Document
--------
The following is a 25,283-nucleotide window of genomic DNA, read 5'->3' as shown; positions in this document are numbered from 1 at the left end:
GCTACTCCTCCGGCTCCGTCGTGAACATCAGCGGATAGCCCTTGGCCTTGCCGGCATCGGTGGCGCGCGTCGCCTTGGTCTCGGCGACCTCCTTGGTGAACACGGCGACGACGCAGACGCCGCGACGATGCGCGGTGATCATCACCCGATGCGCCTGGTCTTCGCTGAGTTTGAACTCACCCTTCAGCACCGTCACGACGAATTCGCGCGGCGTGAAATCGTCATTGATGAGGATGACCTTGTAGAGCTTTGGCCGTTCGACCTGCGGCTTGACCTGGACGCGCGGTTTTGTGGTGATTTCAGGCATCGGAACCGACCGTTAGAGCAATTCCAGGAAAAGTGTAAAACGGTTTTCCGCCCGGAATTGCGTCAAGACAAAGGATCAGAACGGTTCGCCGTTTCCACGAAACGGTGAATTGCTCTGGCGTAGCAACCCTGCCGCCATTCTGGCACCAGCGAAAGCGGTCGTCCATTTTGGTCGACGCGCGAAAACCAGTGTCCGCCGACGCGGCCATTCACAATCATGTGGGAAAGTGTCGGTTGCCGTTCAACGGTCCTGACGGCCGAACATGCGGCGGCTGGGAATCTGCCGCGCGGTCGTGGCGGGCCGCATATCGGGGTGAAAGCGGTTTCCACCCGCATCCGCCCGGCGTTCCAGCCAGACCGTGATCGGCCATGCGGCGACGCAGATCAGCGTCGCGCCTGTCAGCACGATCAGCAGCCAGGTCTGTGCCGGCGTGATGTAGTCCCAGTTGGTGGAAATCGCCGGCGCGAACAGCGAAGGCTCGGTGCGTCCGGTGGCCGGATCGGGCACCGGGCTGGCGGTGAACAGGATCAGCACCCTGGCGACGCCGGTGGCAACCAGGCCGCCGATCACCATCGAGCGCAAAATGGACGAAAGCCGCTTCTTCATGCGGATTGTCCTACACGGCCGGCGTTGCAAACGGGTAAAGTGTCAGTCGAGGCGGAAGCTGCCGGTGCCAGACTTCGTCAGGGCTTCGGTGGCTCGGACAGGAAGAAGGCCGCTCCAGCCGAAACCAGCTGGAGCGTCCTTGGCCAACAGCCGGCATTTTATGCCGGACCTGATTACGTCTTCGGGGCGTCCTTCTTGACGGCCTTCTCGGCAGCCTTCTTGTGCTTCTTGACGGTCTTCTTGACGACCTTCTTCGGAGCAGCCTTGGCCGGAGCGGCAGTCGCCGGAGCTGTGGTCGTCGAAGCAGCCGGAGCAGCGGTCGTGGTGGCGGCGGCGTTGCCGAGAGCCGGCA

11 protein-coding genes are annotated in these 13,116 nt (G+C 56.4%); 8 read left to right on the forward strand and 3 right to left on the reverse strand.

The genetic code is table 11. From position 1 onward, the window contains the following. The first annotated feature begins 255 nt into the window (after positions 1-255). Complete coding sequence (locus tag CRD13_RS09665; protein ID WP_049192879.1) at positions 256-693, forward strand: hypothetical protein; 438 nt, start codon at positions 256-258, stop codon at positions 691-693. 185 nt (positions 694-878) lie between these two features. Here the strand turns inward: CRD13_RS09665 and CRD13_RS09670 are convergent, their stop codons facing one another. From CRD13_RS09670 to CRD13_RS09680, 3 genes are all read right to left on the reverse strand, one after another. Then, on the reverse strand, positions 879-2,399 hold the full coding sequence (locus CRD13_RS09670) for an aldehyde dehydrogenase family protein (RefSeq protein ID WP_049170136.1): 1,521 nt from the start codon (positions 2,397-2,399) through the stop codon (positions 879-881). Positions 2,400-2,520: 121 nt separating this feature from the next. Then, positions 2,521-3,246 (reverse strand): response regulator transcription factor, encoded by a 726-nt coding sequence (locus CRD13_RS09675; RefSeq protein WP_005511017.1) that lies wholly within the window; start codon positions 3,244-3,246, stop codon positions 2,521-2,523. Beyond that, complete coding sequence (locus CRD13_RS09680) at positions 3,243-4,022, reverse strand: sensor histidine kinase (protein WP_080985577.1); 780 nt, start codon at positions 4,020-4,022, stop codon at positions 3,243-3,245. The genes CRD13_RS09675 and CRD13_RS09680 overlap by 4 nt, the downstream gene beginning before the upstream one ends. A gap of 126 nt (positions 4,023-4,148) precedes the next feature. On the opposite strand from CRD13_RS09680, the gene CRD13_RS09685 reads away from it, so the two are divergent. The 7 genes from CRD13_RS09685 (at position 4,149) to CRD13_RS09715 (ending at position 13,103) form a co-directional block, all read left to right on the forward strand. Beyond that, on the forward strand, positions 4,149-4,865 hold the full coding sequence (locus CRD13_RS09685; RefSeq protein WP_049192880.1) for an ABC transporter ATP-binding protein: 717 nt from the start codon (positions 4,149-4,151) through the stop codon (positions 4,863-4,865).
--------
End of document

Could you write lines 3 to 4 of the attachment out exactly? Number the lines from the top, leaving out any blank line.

11 protein-coding genes are annotated in these 13,116 nt (G+C 56.4%); 8 read left to right on the forward strand and 3 right to left on the reverse strand.

The genetic code is table 11. From position 1 onward, the window contains the following. The first annotated feature begins 255 nt into the window (after positions 1-255). Complete coding sequence (locus tag CRD13_RS09665; protein ID WP_049192879.1) at positions 256-693, forward strand: hypothetical protein; 438 nt, start codon at positions 256-258, stop codon at positions 691-693. 185 nt (positions 694-878) lie between these two features. Here the strand turns inward: CRD13_RS09665 and CRD13_RS09670 are convergent, their stop codons facing one another. From CRD13_RS09670 to CRD13_RS09680, 3 genes are all read right to left on the reverse strand, one after another. Then, on the reverse strand, positions 879-2,399 hold the full coding sequence (locus CRD13_RS09670) for an aldehyde dehydrogenase family protein (RefSeq protein ID WP_049170136.1): 1,521 nt from the start codon (positions 2,397-2,399) through the stop codon (positions 879-881). Positions 2,400-2,520: 121 nt separating this feature from the next. Then, positions 2,521-3,246 (reverse strand): response regulator transcription factor, encoded by a 726-nt coding sequence (locus CRD13_RS09675; RefSeq protein WP_005511017.1) that lies wholly within the window; start codon positions 3,244-3,246, stop codon positions 2,521-2,523. Beyond that, complete coding sequence (locus CRD13_RS09680) at positions 3,243-4,022, reverse strand: sensor histidine kinase (protein WP_080985577.1); 780 nt, start codon at positions 4,020-4,022, stop codon at positions 3,243-3,245. The genes CRD13_RS09675 and CRD13_RS09680 overlap by 4 nt, the downstream gene beginning before the upstream one ends. A gap of 126 nt (positions 4,023-4,148) precedes the next feature. On the opposite strand from CRD13_RS09680, the gene CRD13_RS09685 reads away from it, so the two are divergent. The 7 genes from CRD13_RS09685 (at position 4,149) to CRD13_RS09715 (ending at position 13,103) form a co-directional block, all read left to right on the forward strand. Beyond that, on the forward strand, positions 4,149-4,865 hold the full coding sequence (locus CRD13_RS09685; RefSeq protein WP_049192880.1) for an ABC transporter ATP-binding protein: 717 nt from the start codon (positions 4,149-4,151) through the stop codon (positions 4,863-4,865).